Driving Quality: Can charter incubators solve the problem of too many mediocre charter schools?

Driving Quality: Can charter incubators solve the problem of too many mediocre charter schools?

December 07, 2011 - 3:30 pm
The Thomas B. Fordham Institute
1016 16th Street NW
7th Floor
Washington, DC 20036
United States

Communities across the country are struggling to meet parental demand for high quality school options, including high-performing charter schools. Yet, with hundreds of new charter schools opening every year, not nearly enough of them offer the quality education that parents crave and kids deserve. Indeed, far too many fail to deliver education any better than the troubled neighborhood schools that they are meant as alternatives to.

But a new model for charter school growth has taken root in several cities and it appears to be boosting quality as well as quantity. Charter “incubators” are accelerating the launch and development of top-flight charter schools in communities that need them most. Incubators offer the promise of not only more school choice but schools that reliably deliver academic results.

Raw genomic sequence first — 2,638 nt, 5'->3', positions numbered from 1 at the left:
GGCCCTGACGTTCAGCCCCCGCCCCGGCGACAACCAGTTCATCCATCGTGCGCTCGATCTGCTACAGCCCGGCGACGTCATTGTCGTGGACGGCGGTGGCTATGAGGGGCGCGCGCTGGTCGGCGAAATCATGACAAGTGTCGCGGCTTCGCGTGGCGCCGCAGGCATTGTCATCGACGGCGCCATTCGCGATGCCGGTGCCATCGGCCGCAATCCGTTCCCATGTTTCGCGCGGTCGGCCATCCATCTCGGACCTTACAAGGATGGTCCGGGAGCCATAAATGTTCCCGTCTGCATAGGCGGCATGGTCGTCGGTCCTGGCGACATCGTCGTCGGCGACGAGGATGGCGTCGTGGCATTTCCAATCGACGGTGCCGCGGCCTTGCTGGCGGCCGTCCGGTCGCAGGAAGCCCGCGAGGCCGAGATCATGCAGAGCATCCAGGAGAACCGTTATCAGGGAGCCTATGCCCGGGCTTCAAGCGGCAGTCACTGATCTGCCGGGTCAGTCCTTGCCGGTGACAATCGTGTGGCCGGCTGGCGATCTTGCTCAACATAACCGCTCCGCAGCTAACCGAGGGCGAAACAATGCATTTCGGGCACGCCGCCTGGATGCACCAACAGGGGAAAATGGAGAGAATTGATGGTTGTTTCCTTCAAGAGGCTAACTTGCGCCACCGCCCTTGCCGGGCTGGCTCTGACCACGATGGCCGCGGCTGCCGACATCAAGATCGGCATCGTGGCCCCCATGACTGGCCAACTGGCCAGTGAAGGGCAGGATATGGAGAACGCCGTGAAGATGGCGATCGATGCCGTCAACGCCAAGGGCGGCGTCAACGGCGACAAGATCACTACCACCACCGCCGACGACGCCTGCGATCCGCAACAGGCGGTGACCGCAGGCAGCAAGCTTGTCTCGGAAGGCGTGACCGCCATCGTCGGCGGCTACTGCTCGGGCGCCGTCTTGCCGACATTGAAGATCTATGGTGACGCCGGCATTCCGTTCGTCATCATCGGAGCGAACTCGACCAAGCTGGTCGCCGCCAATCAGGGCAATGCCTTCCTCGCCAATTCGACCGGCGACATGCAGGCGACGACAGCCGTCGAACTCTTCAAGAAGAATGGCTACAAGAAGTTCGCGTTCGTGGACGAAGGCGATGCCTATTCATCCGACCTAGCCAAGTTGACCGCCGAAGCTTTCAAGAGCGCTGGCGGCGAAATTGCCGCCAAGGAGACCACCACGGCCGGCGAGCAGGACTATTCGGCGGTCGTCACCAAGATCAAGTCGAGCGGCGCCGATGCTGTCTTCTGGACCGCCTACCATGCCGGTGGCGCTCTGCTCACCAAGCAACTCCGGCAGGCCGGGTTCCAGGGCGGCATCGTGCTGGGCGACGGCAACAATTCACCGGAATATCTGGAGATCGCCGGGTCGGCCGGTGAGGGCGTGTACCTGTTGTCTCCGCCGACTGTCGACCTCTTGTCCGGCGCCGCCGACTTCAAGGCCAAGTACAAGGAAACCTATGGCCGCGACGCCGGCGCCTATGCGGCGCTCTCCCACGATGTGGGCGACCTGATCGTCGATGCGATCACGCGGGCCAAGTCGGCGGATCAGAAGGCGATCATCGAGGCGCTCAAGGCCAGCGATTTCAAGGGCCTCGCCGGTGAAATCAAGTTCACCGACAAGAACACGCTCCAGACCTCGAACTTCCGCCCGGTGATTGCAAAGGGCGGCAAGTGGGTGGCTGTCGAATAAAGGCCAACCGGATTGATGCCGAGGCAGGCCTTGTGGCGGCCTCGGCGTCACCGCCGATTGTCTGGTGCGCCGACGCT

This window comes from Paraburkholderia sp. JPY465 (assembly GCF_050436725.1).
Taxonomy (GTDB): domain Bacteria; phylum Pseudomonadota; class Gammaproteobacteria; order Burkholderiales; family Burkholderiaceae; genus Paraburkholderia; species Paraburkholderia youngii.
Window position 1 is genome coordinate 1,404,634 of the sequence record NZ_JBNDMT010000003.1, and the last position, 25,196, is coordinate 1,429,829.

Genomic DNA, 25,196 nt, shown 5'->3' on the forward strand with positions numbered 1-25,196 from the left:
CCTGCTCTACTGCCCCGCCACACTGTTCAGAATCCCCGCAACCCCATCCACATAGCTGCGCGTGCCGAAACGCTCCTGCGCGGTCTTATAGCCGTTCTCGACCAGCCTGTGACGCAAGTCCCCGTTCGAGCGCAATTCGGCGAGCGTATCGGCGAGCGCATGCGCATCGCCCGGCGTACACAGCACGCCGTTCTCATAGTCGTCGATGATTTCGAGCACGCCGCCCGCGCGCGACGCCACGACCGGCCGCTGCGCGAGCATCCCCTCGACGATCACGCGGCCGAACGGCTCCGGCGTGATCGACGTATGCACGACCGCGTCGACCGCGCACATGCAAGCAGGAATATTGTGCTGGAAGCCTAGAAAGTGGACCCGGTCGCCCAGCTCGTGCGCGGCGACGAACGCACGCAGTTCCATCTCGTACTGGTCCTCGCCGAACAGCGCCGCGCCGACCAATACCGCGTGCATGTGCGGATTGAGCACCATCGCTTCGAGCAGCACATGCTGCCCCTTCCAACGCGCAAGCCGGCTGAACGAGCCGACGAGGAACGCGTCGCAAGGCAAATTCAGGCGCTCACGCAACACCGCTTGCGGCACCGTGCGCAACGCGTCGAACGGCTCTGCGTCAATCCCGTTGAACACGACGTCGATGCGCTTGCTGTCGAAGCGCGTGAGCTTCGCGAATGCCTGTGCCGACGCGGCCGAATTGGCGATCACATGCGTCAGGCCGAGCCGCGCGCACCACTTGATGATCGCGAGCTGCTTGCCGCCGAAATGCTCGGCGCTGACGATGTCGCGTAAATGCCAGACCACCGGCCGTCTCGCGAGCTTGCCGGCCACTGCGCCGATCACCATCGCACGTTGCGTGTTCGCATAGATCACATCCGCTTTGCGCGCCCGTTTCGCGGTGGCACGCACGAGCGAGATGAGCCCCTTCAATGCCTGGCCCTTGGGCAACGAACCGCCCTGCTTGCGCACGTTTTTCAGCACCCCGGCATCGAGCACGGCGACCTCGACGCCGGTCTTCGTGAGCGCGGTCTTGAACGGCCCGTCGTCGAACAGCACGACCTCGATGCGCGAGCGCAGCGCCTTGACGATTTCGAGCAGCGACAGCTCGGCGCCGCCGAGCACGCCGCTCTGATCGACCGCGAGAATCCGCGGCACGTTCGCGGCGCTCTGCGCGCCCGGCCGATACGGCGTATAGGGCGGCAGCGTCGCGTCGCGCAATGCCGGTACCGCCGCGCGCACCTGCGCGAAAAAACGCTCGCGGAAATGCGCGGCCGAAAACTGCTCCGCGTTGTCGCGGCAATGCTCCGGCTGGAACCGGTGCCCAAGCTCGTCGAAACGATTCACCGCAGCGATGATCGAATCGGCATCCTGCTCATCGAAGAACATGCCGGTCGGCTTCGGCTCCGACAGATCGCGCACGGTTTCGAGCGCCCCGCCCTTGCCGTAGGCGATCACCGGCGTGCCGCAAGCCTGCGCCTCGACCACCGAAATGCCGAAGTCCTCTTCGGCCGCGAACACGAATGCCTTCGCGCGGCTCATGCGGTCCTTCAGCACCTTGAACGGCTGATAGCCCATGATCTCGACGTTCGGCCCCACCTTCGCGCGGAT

Join us at the Fordham Institute to hear from leaders that are running some of the best of these new organizations. Co-sponsored by the Cities for Education Entrepreneurship Trust (CEE-Trust), this discussion will analyze the key findings from a new policy brief by Public Impact, and provide lessons on how federal, state and local policymakers can help launch new quality charter schools while encouraging the culling of weak ones.

Introduction

 
Terry Ryan Terry Ryan, Vice President for Ohio Programs & Policy, the Thomas B. Fordham Institute

Panelists

 
Neerav Kingsland.jpg

Neerav Kingsland, Chief Strategy Officer, New Schools for New Orleans

David Harris

 David Harris, Founder and CEO, the Mind Trust (Indianapolis)

Al Fan

Al Fan, Executive Director, Charter School Partners (Minneapolis)

Moderator

Bryan Hassel

Bryan Hassel, Co-Director, Public Impact